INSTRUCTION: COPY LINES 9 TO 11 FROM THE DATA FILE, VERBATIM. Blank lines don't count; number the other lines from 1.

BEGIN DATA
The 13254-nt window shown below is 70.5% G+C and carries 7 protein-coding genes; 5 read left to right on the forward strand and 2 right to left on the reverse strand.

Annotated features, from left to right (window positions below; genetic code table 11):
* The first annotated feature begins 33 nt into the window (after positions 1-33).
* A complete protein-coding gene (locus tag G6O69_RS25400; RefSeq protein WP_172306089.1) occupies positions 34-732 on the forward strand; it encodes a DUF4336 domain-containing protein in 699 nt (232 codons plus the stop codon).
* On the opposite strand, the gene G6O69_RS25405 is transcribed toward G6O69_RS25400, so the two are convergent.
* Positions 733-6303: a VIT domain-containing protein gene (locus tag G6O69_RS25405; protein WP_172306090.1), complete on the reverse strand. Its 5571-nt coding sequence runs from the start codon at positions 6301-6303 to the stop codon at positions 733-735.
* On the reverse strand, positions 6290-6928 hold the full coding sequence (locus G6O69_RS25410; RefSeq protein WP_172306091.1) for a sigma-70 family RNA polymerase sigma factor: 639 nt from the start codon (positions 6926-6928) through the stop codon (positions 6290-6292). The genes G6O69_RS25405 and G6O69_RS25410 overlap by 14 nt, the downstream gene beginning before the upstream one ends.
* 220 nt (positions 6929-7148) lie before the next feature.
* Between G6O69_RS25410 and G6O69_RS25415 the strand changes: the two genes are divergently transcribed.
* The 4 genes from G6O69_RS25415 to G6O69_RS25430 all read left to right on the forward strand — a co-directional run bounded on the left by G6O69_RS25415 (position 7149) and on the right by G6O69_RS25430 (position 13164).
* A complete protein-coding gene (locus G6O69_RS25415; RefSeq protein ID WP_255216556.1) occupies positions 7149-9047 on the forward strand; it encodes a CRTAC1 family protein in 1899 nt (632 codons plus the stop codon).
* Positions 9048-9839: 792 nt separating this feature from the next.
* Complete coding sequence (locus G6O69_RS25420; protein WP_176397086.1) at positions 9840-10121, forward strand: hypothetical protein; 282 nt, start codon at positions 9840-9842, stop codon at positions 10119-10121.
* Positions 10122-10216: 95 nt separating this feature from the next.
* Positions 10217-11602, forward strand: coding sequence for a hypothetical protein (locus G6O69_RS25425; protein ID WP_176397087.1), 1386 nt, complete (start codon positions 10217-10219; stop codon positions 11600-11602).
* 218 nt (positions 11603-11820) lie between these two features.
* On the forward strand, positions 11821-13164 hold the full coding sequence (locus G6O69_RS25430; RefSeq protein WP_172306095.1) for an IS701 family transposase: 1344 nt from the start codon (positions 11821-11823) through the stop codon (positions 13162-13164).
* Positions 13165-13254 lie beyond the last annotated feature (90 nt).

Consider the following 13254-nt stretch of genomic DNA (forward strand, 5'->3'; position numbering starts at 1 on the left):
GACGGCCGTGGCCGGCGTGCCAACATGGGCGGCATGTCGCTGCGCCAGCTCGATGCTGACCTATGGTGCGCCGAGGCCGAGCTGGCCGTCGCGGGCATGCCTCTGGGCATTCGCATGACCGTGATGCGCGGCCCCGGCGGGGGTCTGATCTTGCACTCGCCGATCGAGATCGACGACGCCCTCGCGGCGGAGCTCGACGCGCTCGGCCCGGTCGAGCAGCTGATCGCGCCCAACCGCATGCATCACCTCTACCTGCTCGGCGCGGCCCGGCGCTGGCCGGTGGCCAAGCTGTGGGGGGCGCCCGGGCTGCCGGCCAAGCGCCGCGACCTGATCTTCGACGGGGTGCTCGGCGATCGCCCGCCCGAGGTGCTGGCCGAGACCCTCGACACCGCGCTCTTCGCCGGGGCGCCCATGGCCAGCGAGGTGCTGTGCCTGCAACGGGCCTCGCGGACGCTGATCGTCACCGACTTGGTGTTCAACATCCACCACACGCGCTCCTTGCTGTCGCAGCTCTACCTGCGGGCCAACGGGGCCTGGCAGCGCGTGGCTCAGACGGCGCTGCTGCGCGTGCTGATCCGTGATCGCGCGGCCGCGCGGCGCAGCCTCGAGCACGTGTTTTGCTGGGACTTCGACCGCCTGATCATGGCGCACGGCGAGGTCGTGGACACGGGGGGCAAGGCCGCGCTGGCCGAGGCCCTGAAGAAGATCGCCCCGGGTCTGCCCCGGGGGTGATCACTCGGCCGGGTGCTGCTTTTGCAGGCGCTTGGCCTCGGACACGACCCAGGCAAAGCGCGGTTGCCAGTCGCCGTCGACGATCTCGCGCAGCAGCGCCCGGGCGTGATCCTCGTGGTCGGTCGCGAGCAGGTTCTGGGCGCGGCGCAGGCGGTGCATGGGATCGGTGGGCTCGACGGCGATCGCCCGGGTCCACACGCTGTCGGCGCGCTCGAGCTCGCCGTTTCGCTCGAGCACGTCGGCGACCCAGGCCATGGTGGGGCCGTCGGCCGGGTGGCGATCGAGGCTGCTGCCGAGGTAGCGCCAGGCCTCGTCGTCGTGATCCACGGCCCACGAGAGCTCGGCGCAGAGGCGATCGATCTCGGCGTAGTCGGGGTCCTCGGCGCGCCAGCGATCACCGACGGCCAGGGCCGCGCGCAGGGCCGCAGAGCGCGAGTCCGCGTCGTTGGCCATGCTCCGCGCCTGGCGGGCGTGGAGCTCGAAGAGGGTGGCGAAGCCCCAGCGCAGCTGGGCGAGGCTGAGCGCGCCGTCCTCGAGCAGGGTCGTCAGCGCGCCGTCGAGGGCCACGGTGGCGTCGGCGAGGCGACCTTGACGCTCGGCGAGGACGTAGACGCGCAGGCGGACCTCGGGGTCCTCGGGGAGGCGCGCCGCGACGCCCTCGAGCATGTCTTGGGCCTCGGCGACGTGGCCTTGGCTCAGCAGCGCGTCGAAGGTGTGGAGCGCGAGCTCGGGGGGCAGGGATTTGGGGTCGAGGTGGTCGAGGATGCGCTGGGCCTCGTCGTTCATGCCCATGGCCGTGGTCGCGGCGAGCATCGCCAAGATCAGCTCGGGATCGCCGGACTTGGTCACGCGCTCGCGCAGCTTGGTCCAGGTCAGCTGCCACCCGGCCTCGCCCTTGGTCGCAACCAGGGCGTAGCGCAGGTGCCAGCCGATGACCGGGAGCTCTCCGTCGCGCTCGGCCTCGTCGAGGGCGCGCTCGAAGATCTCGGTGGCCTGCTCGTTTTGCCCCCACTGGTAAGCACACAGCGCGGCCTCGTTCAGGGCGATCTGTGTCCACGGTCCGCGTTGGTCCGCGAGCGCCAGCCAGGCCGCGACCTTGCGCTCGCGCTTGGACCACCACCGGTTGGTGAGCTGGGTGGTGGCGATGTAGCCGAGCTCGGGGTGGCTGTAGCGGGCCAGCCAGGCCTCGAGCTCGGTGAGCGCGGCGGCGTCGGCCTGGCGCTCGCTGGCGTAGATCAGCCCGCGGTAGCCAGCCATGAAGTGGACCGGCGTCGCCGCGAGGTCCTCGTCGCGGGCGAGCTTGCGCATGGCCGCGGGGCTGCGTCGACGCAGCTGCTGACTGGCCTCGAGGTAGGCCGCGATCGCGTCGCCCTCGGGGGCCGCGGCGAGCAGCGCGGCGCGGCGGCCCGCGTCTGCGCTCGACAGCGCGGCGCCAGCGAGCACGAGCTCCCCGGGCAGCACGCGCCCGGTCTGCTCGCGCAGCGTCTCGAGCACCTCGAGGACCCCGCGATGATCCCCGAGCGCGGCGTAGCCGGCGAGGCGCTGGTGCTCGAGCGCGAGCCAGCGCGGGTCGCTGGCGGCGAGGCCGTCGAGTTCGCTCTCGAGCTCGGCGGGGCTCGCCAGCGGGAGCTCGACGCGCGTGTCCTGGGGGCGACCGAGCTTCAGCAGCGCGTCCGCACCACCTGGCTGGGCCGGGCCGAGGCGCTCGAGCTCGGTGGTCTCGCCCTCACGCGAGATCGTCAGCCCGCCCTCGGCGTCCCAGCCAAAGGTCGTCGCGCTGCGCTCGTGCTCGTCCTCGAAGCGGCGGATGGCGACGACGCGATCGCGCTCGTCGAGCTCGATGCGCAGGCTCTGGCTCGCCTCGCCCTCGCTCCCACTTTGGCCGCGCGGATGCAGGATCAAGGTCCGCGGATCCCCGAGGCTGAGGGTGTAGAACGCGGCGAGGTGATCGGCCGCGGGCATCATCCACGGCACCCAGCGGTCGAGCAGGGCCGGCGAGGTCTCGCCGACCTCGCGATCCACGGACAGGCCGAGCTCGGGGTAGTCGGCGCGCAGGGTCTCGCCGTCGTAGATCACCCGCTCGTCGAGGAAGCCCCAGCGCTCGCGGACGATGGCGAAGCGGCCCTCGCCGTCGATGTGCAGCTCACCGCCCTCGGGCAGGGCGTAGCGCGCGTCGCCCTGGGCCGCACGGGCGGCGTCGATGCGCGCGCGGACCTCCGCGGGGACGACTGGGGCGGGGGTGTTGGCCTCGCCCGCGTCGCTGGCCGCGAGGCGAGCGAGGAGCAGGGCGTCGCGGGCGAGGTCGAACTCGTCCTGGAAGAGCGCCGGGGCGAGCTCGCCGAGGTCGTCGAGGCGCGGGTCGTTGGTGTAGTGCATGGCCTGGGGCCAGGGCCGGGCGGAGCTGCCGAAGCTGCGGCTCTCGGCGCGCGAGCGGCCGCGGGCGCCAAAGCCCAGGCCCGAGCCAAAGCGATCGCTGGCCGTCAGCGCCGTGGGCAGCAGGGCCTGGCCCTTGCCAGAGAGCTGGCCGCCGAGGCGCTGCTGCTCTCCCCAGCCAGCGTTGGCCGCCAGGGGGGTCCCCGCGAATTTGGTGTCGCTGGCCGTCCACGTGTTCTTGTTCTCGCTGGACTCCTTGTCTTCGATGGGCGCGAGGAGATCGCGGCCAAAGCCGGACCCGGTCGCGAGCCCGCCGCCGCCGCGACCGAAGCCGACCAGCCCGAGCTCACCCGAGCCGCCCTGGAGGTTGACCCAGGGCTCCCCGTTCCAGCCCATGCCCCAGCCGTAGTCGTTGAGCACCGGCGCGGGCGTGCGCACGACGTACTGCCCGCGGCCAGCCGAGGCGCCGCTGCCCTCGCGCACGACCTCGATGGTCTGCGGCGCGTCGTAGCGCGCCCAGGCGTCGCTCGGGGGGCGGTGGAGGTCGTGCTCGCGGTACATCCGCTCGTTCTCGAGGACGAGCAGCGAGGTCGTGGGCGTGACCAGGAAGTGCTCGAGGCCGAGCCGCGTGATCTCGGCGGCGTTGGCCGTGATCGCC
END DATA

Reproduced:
* Between G6O69_RS25410 and G6O69_RS25415 the strand changes: the two genes are divergently transcribed.
* The 4 genes from G6O69_RS25415 to G6O69_RS25430 all read left to right on the forward strand — a co-directional run bounded on the left by G6O69_RS25415 (position 7149) and on the right by G6O69_RS25430 (position 13164).
* A complete protein-coding gene (locus G6O69_RS25415; RefSeq protein ID WP_255216556.1) occupies positions 7149-9047 on the forward strand; it encodes a CRTAC1 family protein in 1899 nt (632 codons plus the stop codon).